Abortion on the border: Legislation in Texas and criminalization in Chihuahua

Abortion on the border: Legislation in Texas and criminalization in Chihuahua

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(Editor’s note: This story was produced as part of the Puente News Collaborative, a bi-national partnership of news organizations in Ciudad Juárez and El Paso.)

By Veronica Martinez/La Verdad and Victoria Rossi/El Paso Matters 

CIUDAD JUAREZ, Mexico — Lucero drove across the Bridge of the Americas alone. The cramps the abortion clinic’s staff told her to expect were already creeping into her abdomen. 

Behind her was El Paso, where at 23, she’d just received an abortion at the Hill Top Women’s Reproductive Clinic. Ahead was Ciudad Juárez, her home, where in the surrounding state of Chihuahua, abortions are a criminal offense.

Lucero, who has asked to withhold her full name for this story, had considered flying to Mexico City. It was 2017 and abortions had been legal there for 10 years, but she weighed the costs: Two plane tickets, the price of food and lodging — not to mention having to explain her sudden trip to the country’s capital. 

Meanwhile, the drive to El Paso could take half an hour. With her tourist visa, she could enter Texas with no issue. She’d be back home the same day without anyone knowing what she had done.

As she crossed the border into Juárez, her fear mounted. “Please, please don’t let this happen,” she remembered telling herself, worried that she might faint or hemorrhage and be forced to go to a hospital in Juárez. She couldn’t count on doctor-patient confidentiality: Anyone who realized she’d had an abortion could report her to the police. “What if I get caught?”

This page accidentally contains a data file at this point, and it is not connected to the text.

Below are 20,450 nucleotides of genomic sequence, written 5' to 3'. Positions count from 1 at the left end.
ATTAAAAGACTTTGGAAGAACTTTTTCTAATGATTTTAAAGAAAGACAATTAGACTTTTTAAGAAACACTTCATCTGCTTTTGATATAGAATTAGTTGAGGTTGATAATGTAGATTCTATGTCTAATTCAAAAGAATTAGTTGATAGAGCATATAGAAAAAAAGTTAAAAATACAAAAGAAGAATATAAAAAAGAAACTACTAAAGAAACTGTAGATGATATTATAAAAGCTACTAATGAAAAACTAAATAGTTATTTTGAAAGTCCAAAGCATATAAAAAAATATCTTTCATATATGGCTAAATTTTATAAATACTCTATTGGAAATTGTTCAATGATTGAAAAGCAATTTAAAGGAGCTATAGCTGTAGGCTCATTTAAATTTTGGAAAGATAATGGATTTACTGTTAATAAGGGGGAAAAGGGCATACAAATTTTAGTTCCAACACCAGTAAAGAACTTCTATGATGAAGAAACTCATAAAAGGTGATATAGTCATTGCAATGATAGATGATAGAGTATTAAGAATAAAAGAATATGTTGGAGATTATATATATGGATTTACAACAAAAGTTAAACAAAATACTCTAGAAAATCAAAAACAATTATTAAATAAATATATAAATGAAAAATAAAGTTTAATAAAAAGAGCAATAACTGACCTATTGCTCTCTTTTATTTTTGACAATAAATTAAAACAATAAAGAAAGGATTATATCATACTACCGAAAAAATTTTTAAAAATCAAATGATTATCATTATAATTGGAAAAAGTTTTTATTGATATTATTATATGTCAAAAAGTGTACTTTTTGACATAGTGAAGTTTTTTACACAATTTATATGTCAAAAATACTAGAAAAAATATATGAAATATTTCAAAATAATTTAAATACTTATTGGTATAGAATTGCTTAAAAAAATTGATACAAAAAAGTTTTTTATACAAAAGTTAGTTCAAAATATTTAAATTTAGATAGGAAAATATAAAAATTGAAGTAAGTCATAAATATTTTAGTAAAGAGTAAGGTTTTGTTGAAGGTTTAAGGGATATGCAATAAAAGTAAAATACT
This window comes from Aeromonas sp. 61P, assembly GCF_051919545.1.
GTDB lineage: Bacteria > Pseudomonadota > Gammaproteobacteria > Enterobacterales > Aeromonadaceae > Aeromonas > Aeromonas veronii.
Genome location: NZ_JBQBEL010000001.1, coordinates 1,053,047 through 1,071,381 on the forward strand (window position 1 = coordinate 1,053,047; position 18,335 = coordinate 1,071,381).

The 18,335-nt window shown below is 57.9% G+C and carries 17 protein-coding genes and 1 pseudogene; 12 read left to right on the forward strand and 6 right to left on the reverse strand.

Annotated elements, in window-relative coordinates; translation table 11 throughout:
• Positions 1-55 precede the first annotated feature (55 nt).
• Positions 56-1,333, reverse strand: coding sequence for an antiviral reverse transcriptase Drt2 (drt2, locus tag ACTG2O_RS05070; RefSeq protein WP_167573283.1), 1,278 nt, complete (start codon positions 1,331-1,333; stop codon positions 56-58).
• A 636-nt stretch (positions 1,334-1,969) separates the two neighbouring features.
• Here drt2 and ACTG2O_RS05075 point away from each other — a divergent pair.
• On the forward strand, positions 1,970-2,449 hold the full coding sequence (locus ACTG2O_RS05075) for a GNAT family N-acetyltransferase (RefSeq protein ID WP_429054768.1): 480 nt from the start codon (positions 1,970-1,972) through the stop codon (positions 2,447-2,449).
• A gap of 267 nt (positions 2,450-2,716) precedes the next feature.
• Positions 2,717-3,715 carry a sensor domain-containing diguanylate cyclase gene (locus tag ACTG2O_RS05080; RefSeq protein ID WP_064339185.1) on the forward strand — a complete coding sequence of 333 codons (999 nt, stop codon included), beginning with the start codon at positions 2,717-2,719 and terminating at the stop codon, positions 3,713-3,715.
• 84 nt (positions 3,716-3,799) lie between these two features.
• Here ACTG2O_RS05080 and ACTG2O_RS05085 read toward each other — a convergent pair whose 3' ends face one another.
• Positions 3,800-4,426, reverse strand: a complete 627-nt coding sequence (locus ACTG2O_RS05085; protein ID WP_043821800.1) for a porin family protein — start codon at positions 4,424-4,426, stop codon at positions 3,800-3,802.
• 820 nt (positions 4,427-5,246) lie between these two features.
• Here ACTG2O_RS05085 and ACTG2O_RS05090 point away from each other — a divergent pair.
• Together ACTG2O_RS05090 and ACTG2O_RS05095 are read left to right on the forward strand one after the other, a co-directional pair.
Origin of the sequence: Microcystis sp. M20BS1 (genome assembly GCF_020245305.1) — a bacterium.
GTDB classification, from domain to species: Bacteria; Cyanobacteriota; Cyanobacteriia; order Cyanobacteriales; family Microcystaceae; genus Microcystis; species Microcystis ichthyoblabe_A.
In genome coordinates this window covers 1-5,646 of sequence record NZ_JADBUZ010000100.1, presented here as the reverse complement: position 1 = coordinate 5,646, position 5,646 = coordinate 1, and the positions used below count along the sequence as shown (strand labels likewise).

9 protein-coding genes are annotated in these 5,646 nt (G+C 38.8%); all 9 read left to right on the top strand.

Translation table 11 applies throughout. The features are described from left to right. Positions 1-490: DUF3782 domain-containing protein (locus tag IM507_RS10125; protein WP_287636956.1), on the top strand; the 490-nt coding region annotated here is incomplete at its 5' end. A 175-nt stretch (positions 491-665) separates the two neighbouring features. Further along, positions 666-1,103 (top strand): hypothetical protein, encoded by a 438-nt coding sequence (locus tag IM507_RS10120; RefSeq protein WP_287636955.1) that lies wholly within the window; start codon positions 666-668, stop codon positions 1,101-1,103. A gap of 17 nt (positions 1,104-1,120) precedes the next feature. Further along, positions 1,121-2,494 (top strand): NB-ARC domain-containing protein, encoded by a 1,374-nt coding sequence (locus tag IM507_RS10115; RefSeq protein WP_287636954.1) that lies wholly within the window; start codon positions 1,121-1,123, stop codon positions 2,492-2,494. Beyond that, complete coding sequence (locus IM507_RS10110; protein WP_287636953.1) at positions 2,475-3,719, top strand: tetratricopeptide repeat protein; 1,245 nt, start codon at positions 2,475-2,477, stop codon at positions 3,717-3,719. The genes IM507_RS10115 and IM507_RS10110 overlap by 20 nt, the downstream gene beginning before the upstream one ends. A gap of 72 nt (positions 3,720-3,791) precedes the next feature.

Watch: Abortion access on the Texas-Chihuahua border

https://youtu.be/FmgE9HKhASY
Fronterizas have long crossed the Texas-Chihuahua border in search of abortion services. Access to abortion in the border region, already sparse, may become even more difficult. (Video by Corrie Boudreaux/El Paso Matters)

While Lucero traveled north for her abortion, many El Pasoans turn south. In Juárez, they find cheap, easy access to misoprostol, an abortion-inducing medication that is sold over the counter as an ulcer treatment at many Mexican pharmacies — a welcome solution for those willing to have abortions outside a health care setting, as tightening legal restrictions make the procedures tougher to come by in Texas clinics.

In the Paso del Norte region, fronterizas on both sides of the Rio Grande have long looked across the border to end their pregnancies on terms they can’t always choose at home. 

Now, however, Juarenses must look elsewhere. The U.S. land border remains closed to most Mexican nationals, and in March 2020, El Paso lost all abortion services

The consequences of El Paso’s barren abortion landscape, along with the pandemic-era closure of the U.S. border, have rippled across the Rio Grande. In the 15 months that El Paso’s Planned Parenthood offered abortion services, about 3% of its patients were from Mexico, according to the clinic. But the Texas city is no longer a legal haven for people like Lucero, who once came to El Paso to have abortions without fear of prosecution. 

El Pasoans, meanwhile, could soon rely all the more on Juárez for abortion pills.